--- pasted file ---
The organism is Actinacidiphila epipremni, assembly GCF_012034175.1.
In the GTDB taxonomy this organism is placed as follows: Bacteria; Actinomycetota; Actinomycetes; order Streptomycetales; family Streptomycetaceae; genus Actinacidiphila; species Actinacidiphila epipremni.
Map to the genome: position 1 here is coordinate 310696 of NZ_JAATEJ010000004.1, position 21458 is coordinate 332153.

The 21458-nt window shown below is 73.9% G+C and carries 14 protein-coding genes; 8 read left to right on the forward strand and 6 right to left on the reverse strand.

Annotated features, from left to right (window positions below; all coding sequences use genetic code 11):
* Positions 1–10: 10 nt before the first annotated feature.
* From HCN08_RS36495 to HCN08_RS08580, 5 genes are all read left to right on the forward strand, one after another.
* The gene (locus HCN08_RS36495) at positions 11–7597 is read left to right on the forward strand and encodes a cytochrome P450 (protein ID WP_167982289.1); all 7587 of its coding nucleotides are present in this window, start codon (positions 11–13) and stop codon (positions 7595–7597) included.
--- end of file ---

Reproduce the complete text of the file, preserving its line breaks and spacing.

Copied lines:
The organism is Actinacidiphila epipremni, assembly GCF_012034175.1.
In the GTDB taxonomy this organism is placed as follows: Bacteria; Actinomycetota; Actinomycetes; order Streptomycetales; family Streptomycetaceae; genus Actinacidiphila; species Actinacidiphila epipremni.
Map to the genome: position 1 here is coordinate 310696 of NZ_JAATEJ010000004.1, position 21458 is coordinate 332153.

The 21458-nt window shown below is 73.9% G+C and carries 14 protein-coding genes; 8 read left to right on the forward strand and 6 right to left on the reverse strand.

Annotated features, from left to right (window positions below; all coding sequences use genetic code 11):
* Positions 1–10: 10 nt before the first annotated feature.
* From HCN08_RS36495 to HCN08_RS08580, 5 genes are all read left to right on the forward strand, one after another.
* The gene (locus HCN08_RS36495) at positions 11–7597 is read left to right on the forward strand and encodes a cytochrome P450 (protein ID WP_167982289.1); all 7587 of its coding nucleotides are present in this window, start codon (positions 11–13) and stop codon (positions 7595–7597) included.